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Children at Waianae homeless encampment learn sign language to speak to deaf child

WAIANAE (KHON2) - It takes a village to raise a child.

That's certainly the case for Puu Honua Waianae, the homeless encampment next to Waianae Boat Harbor.

Nearly 200 people, including families and the elderly, live in the encampment.

Khyroe Sale is 10 years old. He enjoys hanging with his friends and riding his bike, and he happens to be deaf.

"I've never met anybody deaf before. It was definitely introducing me to a whole new world," said Josiah Coria.

Coria's non-profit, Tyrell's Angels, provides resources for the children in the homeless village. He noticed Khyroe was struggling to communicate with others.

"I didn't really know how to approach it. Like everything in life I just Googled it," he admitted. "And I went from there. I found somebody teaching sign language in Hawaii."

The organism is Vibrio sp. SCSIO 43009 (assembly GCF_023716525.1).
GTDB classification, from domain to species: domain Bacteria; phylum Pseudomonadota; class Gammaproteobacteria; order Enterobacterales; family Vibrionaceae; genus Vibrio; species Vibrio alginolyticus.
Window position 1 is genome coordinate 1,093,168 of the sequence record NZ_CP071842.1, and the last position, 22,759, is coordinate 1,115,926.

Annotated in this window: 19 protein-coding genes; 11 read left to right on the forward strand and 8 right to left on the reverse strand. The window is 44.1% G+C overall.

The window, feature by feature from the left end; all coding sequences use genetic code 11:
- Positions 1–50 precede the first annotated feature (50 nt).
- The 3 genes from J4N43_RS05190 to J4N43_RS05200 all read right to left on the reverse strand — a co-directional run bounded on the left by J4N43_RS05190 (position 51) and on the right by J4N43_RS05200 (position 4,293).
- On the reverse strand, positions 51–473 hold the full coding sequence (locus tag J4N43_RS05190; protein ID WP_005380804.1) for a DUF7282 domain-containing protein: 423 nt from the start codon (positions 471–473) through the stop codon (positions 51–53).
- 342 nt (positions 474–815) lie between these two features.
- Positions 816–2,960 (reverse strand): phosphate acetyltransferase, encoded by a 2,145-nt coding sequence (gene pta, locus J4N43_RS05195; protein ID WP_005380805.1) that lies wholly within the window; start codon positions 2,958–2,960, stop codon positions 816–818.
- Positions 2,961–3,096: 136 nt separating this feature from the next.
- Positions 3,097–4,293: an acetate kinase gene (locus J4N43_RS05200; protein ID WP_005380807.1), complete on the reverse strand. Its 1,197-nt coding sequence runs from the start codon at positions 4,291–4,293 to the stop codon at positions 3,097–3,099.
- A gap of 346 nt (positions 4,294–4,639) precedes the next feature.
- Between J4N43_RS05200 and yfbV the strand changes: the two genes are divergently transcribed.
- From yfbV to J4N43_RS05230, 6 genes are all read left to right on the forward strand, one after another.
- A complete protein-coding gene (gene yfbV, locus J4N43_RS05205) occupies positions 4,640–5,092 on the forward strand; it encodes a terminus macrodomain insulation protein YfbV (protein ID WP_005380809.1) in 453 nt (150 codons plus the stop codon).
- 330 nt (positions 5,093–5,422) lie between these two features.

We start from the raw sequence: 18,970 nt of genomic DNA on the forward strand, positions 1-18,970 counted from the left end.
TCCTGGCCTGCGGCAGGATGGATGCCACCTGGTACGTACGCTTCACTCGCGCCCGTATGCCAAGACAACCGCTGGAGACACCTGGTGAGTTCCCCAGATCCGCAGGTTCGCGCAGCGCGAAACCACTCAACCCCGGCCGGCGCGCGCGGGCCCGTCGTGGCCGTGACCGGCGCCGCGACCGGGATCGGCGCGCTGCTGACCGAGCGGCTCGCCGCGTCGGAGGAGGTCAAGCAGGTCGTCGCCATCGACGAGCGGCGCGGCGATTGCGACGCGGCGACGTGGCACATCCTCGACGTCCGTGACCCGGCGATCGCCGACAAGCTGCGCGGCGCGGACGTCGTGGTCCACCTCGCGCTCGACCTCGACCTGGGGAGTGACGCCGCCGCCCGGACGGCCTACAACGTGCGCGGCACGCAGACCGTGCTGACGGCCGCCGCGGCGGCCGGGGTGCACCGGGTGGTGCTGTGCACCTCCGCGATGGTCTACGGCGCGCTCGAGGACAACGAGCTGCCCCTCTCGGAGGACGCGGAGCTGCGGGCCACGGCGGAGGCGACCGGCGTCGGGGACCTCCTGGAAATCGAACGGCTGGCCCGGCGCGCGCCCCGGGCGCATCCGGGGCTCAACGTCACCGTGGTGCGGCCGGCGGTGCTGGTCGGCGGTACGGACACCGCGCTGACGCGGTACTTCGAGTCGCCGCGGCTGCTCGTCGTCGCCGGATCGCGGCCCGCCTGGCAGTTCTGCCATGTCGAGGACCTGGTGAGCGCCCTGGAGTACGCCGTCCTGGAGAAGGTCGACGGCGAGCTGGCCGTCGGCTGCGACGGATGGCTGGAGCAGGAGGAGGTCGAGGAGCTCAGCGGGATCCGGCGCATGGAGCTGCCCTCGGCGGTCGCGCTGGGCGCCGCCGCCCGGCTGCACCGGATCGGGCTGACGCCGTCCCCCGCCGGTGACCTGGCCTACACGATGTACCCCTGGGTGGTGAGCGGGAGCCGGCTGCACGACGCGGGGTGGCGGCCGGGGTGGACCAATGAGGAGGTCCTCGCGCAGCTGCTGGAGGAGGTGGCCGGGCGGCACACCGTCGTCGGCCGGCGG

He took lessons and learned American Sign Language. Coria then taught 30 kids in the village how to sign, so Khyroe could carry conversations.

"I'm happy everyone learned ASL," signed Khyroe, who attends the Waikiki School for the Deaf and Blind.  

Khyroe, Coria says, is a happy, well-adjusted kid, despite his surroundings.

"His parents do work, but the cost of living is very expensive, especially on this island. They do plan on hopefully one day getting back on their feet, only looking at this as a temporary solution," explained Coria.

While his family saves enough money to live in a house again, Khyroe continues to do what 10 year old's do, surrounded with love from the village... because he says, that's all he needs.

"It's fun getting to know somebody like Khyroe who doesn't let anything stop him. Somebody who's deaf, you feel sorry for them. But you see the cool things he's able to accomplish. Being houseless, being deaf, he's an inspiring kid to a lot of people," said Coria.


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